Intervals and Vals

For p an odd prime, the intervals of the p-limit Np may be taken as the set of all frequency ratios which are positive rational numbers whose factorization involves only primes less than or equal to p. If q is such a ratio, it may be written in factored form as

q = 2^e2 3^e3 ... p^ep

where e2, e3, ... ep are integer exponents. We may write this in factored form as a ket vector of the exponents, or monzo:

|e2 e3 ... ep>

The p-limit rational numbers Np form an abelian group, or Z-module, under multiplication, so that it acts on itself as a transformation group of a musical space; this becomes an additive group using vector addition when written additively as a monzo.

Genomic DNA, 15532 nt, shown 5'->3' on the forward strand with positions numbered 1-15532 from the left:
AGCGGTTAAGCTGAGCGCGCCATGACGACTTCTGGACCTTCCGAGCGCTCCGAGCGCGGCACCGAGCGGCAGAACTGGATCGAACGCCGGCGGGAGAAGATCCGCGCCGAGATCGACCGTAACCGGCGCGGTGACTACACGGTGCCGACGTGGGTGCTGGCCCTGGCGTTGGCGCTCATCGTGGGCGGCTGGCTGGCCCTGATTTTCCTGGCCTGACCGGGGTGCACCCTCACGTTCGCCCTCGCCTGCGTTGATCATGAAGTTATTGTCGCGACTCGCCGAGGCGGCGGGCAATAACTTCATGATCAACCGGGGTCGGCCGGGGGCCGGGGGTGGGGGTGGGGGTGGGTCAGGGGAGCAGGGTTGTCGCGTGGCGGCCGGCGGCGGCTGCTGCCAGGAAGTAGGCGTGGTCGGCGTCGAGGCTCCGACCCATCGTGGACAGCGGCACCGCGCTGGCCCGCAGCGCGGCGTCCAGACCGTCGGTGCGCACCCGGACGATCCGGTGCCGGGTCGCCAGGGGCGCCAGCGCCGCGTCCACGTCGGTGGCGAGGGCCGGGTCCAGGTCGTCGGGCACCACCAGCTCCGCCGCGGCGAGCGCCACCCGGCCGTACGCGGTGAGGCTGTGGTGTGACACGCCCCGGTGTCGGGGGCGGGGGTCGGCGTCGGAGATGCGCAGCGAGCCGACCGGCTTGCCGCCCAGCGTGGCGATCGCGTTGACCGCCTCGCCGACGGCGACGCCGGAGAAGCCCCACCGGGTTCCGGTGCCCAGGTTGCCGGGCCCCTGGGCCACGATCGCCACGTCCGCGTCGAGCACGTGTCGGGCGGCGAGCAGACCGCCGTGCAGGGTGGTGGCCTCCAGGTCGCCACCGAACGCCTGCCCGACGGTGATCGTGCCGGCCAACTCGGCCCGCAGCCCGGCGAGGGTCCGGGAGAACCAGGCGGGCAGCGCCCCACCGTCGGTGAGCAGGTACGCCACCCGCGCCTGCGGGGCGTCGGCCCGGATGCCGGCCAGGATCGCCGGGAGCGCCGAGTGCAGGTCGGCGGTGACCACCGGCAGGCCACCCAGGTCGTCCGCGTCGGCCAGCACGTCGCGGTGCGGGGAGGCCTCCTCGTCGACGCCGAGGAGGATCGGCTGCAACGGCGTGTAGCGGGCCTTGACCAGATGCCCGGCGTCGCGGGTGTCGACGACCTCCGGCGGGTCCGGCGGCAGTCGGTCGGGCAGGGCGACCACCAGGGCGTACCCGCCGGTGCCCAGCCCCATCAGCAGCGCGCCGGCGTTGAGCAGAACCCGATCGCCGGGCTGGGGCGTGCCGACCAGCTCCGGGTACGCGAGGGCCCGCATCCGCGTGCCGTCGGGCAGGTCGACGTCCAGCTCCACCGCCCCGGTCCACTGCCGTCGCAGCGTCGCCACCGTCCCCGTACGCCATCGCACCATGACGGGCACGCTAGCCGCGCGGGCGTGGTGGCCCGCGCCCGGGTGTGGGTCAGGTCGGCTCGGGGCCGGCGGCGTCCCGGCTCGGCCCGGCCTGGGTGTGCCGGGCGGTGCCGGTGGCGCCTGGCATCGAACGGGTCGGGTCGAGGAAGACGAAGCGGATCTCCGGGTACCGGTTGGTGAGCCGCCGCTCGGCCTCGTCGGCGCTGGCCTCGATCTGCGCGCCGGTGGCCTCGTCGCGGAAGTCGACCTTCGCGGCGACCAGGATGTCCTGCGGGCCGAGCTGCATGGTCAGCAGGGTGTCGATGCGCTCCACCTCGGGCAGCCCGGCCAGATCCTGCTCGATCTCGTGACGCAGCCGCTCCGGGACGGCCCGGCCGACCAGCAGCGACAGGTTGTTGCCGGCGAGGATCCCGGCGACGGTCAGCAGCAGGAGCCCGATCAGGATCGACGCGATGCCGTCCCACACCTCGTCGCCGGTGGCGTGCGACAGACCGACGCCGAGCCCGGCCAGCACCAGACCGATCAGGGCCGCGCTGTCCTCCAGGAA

Np is a free abelian group of rank pi(p), where pi(p) is the number of primes less than or equal to p. The rank is the dimension of the vector space in which Np written additively can be embedded as a lattice; saying it is free means this embedding can be done, since there are no torsion elements, meaning there are no positive rational numbers q (called roots of unity) other than 1 itself, with the property that for some positive power n, q^n = 1.

Given the p-limit group Np of intervals, there is a non-canonically isomorphic dual group Vp of vals. A val is a homomorphism of Np to the integers Z. Just as an interval may be regarded as a Z-linear combination of basis elements representing the prime numbers, a val may be regarded as a Z-linear combination of a dual basis, consisting of the p-adic valuations. For a given prime p, the corresponding p-adic valuation vp gives the p-exponent of an interval q, so for instance v2(5/4) = -2, v3(5/4) = 0, v5(5/4) = 1. If intervals are written as ket vectors, or monzos, vals are denoted by the corresponding bra vector. The 5-limit 12-et val, for instance, would be written <12 19 28|.